The 1980’s were a time of fanny packs, scrunchies, velour and so much more. While most of the popular products and fashions of the 1980’s look ridiculous now, there are quite a few cars that were cool then and remain so today. We’ve rounded up the 10 coolest affordable ones and if you look hard enough, you might still be able to find one of these gems in decent shape after all these years.
Mazda’s love of the rotary engine is well known, and it was utilized in this sleek-looking coupe. While sales of the RX-7 continued on into the early 2000s, the car earned its reputation in the ‘80s as a sleek car with superb handling characteristics thanks to a near perfect weight distribution, RWD and a smooth engine. While the Wankel rotary engine was known for its smoothness, it was also notorious for oil consumption. If you’re heart’s set on one of these, prepare to keep some extra oil on hand.
The Mitsubishi Starion (also the Dodge – or Chrysler, Plymouth – Conquest) had exaggerated styling, turbo badges all over, available digital gauges to give the Starion a “high-tech” feel. In short, it was a good representation of the times. Still, the car was a legitimate RWD performance car and helped really launch Mitsubishi and help Dodge do something it couldn’t do on its own – build a good sporty compact car. When the Starion came out, a lot of sporty compacts were switching to FWD, but this car remains interesting today precisely because it routes power to the rear wheels. Well, that and the turbo.
Fast and Furious fans know this car. This car has become synonymous with the movie franchise. Before Paul Walker brought this sweet ride to the big screen, it already had a reputation as a completely badass ride. Sold up into the early 2000s like the RX-7, the Supra really took off in the ‘80s and for good reason, it was freaking awesome. Wicked fast and great looking, the Supra quickly became the tuner’s car of choice and now you’ll have a hard time finding a Supra that hasn’t been modified. Custom or not, the Supra has become an automotive icon and is highly coveted.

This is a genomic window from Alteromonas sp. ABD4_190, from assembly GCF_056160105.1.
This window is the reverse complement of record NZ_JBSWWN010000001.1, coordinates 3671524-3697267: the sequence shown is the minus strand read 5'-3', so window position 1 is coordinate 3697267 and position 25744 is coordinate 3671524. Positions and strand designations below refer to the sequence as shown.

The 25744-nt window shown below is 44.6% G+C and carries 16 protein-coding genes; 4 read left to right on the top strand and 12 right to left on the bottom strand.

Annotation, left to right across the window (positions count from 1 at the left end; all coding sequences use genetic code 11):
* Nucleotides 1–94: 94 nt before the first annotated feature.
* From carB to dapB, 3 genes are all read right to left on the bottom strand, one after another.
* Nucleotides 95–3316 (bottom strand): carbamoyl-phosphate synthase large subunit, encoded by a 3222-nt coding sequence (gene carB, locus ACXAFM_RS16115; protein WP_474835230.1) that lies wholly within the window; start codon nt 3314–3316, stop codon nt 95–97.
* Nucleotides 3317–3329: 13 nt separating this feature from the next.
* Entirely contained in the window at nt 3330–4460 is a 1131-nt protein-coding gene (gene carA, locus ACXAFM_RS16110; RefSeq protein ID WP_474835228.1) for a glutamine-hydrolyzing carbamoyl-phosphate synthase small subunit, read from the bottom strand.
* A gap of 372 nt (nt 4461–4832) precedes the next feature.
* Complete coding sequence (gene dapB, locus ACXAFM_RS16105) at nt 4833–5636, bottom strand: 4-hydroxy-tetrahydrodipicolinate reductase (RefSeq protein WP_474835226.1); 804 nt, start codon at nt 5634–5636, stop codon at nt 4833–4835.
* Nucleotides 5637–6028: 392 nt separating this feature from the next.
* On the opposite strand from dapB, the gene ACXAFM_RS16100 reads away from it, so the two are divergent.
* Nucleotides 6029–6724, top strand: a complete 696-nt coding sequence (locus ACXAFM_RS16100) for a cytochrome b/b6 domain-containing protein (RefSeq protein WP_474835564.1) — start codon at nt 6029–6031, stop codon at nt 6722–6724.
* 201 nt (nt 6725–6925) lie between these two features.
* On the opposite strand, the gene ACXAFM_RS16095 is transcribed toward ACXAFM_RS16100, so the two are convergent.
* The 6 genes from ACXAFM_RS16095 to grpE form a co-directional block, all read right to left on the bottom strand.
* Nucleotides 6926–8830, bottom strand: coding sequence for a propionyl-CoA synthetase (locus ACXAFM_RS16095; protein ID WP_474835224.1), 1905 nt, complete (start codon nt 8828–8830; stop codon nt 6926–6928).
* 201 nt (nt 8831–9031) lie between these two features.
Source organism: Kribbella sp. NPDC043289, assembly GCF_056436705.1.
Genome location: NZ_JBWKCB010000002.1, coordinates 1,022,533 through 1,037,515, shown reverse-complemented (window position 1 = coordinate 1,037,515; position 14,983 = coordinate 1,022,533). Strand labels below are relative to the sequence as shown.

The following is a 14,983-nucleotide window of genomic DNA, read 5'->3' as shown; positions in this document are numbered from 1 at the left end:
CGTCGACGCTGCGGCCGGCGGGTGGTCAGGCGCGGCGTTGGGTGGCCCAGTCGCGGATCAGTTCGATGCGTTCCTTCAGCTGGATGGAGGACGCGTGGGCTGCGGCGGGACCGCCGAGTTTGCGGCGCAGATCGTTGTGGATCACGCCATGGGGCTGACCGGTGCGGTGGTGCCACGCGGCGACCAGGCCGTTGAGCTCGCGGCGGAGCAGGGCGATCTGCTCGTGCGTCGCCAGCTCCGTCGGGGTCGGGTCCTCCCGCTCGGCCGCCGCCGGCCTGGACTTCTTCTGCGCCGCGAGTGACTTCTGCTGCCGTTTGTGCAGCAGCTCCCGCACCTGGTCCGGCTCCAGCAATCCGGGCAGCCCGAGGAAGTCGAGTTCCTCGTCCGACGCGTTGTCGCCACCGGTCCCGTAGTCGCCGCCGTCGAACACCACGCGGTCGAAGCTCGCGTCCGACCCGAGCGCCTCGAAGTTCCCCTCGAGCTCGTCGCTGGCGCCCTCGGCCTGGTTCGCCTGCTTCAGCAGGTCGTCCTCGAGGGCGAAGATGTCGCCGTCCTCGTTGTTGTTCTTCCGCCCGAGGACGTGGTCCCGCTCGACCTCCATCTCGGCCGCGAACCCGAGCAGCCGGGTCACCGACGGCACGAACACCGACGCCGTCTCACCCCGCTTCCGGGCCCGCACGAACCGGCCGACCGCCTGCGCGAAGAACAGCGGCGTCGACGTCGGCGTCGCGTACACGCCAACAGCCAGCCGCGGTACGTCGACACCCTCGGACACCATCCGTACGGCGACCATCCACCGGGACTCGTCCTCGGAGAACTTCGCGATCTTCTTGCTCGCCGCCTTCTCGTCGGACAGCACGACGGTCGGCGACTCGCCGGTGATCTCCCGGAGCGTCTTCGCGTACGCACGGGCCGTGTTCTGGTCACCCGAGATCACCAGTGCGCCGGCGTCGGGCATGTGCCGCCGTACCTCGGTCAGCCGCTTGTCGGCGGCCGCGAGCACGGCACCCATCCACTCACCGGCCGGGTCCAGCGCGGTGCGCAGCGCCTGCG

Audi Quattro Coupe
The Audi Quattro Coupe was the first to pair AWD with a turbocharged power plant. This made the car a fast car with amazing handling capabilities, as showcased in near countless rally race victories. The boxy coupe with power blasting out to all four wheels dominated or at least came close to dominating the World Rally Championship racing series throughout the 80s, never placing lower than fifth overall from 1981 to ’86 and winning the championship in ’82 and ’84. The Audi Quattro Coupe was available in the U.S. starting in ’83 and only 664 models were sold.
Mercedes-Benz 190E 2.3-16
In the ‘80s, German automakers had a bit of a horsepower race on their hands and that led Mercedes-Benz to take one of their venerable sedans and inject it with a little more oomph. This car was designed to take on the Audi Quattro Coupe and demolish BMW’s offerings (BMW responded with a vengeance, but we’ll not discuss that right now). Before the 190E 2.3-16 even debuted, it was well known because it set twelve international endurance records at the Nardo testing facility in Italy and since its introduction, the car has become legendary, because of its Cosworth Technology-designed 16 valve 2.3-liter engine. The Merc four banger was a major success and looks damn good even today.
Dodge Omni GLHS
Leave it to Dodge to take a tiny fuel efficient hatchback and make it scary fast. The Omni GLHS was the muscle car without muscle car looks. The car’s exterior never matched its performance. Dodge first started with the GLH (Goes Like Hell). It was such an interesting little car that Shelby Automobiles got involved and before Dodge knew it, it had a 2,200 lb. car with 175 hp that could shoot from 0-60 in under 7 seconds. What did they call it? Goes Like Hell Some more or GLHS.
The Integra got its start halfway through the ‘80s and then continued a run all the way into the early 2000s. The first generation of the Integra (running from 1985 to 1989) was just one heck of a nice car, and it looked great too. It was derived from the Honda Civic but had so much more to offer, thanks to a high revving powerful engine and four-wheel disc brakes. The most affordable offering of the Acura sold like hotcakes and over 220,000 customers left Acura dealerships pleased with their purchase.
The Buick GNX was basically the last of the great muscle cars. It was black, long and had an engine that would shoot the 3,500 lb. Buick from 0-60 in 5.4 seconds. That’s fast. In 1987, that was stupid fast. The regular Buick Grand National was already a beast but as the General Motors G-body coupes neared the end of their life, Buick decided to let the Grand National go out with a bang and that bang was big, black and scary.
Honda CRX Si
The Honda CRX was an interesting little car. Honda basically took its Civic coupe, shortened the wheelbase and then chopped the back off so it was a short and flat. The result, one heck of a nice car to drive. The CRX Si came soon after, boasting more power than the regular version of the car and utilizing the same great suspension and super lightweight body. Few cars were as fun to drive and although Honda now has the sporty hybrid CR-Z, it just doesn’t quite compare to the CRX Si.